The season one box set released by FUNimation contains the first 28 episodes (out of 112) of the series on four discs, in a thin pack. The cases are clear with reversible covers (both sides are nice). There are some weird, amateur packaging mistakes. The episodes listed on the cases (as per each disc) don't match what's actually on the discs. All 28 episodes are still there, but each disc is off by one episode. Or, I should say, each disc has an extra episode more than what is listed, so they don't match up. It's not a problem for me, but it is kind of a strange mistake. I was also disappointed to notice that, while the first disc contains both dub-titles and subtitles (the second might have as well, I can't recall), the others only contained the subtitle track. Again, it's not a problem; it's the proper track anyway. Just, again, it seems a little strange and inconsistent. Regardless..... DVD extras include some helpful character profiles, textless songs and trailers. I do wish they had gone ahead and only put the first 25 or 26 episodes on there, because that concludes a story line. Episodes 27 and 28 start a new storyline that continues into the second season of the show. Of course, that means, if you want to see the rest you'll buy the next one, but it's a bit annoying all the same. Still, it's hard to complain about 28 episodes on 4 discs.
So here's the scoop:
Yusuke Urameshi is a fairly stereotypical high school delinquent. He skips school, gets into countless fights (and typically wipes the floor with everyone), mouths off to teachers, etc. One day while walking home from school, he performs the unexpected selfless act of saving a small child from being hit by a car, and it causes his death. Because of this rather uncharacteristic act of self-sacrifice, the Spirit World decides to give Yusuke a second chance at life - but with the condition that he must be a Spirit Detective on Earth.
The series then follows Yusuke with new found spiritual powers as he works together with his rival and classmate Kuwabara, an intellectually dense but spiritually powerful fighter, to track down rogue demons and humans posing a threat to the Spirit World (and to Earth of course). Along the way he meets up with the thief Kurama, a demon hiding out in a human body; and the mysterious Hiei, who uses a mystical third eye to augment his powers and skills with the sword. They all work under the guidance of Koenma, the son of the ruler of the spirit world, a strange looking toddler with a pacifier constantly in his mouth; and alongside the cheerful Botan, a cute looking death god.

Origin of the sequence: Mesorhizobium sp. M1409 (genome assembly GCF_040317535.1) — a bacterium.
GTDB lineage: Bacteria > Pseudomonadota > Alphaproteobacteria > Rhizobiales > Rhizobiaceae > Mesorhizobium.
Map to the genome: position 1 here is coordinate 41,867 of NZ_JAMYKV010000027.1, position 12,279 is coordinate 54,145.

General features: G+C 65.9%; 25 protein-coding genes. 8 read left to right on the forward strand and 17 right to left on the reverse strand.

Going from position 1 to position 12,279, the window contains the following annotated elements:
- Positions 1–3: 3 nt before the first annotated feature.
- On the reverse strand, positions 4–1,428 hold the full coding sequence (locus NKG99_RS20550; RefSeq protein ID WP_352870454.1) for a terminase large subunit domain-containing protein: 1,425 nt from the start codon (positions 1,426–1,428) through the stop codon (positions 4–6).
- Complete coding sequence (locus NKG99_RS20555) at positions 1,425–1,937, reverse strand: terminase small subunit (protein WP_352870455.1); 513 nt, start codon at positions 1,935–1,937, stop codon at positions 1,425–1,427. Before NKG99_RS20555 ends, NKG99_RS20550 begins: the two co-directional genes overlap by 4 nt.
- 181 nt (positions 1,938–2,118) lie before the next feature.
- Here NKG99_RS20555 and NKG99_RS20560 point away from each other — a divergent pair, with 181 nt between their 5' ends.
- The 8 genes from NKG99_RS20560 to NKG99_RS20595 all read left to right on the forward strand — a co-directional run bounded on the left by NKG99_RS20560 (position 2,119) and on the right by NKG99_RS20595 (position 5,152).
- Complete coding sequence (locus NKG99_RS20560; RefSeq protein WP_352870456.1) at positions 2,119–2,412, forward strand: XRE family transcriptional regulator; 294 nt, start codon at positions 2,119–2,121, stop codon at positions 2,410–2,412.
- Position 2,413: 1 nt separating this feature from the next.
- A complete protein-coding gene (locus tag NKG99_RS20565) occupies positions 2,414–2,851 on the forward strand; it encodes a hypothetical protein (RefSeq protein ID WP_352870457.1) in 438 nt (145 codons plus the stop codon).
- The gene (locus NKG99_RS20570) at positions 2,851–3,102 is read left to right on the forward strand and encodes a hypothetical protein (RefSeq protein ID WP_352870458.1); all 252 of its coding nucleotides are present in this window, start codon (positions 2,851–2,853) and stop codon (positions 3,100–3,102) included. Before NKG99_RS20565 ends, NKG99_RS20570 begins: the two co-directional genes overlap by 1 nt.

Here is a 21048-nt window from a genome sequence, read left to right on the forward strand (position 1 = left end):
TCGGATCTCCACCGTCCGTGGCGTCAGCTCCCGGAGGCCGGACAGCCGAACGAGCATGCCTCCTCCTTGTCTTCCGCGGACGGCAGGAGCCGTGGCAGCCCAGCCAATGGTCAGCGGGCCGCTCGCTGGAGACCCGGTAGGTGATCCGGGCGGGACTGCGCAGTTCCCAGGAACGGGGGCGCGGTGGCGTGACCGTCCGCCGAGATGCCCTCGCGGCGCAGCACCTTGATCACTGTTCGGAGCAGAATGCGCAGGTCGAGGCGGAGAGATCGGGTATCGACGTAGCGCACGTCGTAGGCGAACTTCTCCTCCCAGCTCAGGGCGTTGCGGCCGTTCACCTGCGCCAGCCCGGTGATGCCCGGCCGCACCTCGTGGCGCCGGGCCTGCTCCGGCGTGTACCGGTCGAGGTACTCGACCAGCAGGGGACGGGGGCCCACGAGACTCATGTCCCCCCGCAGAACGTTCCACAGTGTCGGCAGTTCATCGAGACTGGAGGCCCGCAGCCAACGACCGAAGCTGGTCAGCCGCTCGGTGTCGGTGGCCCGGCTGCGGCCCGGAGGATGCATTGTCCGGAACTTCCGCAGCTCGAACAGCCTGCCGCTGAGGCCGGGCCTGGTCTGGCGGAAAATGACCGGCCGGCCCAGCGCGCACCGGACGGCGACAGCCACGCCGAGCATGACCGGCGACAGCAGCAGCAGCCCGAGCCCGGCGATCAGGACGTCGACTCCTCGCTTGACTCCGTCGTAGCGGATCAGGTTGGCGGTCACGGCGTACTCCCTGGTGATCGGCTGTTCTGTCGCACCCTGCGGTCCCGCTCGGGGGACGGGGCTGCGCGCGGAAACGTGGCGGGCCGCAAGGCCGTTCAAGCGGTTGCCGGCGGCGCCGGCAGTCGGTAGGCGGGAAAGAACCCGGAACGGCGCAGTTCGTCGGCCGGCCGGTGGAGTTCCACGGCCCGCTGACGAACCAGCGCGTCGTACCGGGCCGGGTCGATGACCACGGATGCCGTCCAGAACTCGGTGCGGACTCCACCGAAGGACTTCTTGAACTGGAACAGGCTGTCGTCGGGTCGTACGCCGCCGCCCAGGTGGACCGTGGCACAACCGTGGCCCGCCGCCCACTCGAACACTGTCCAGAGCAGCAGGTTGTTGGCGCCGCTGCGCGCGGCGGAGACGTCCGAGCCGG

The show is a fighting series at its core. Complete with training tournaments, battle tournaments, plenty of one on one fights and group battles, etc. But the story that's in there is good, and the characters are very likable...and there's only a handful of them, really, which is refreshing. Keiko, Urameshi's childhood friend (and eventual love interest), tags along with Yusuke when she's not somehow drawing the trouble to herself as well. Yukina, Hiei's sister and Kuwabara's love interest, an ice apparition. Shizuru, Kuwabara's older sister, who also has some spiritual sensibilities. And Genkai, an elderly martial arts master, and Yusuke's mentor.
FUNimation does a good job with the dubbing. I do think they dumb down the dialog a little bit, but it's not an issue because...well, we are dealing with delinquents here. It works fine, and it's hilarious. The voices are so cheesy, but they fit so well. The adorable Sean Teague is fantastic as Koenma, Justin Cook is a hilarious Yusuke, and Christopher Sabat is delightful as Kuwabara.
Image: Kurama, Hiei, Yusuke, Kuwabara, and Koenma (in adult form).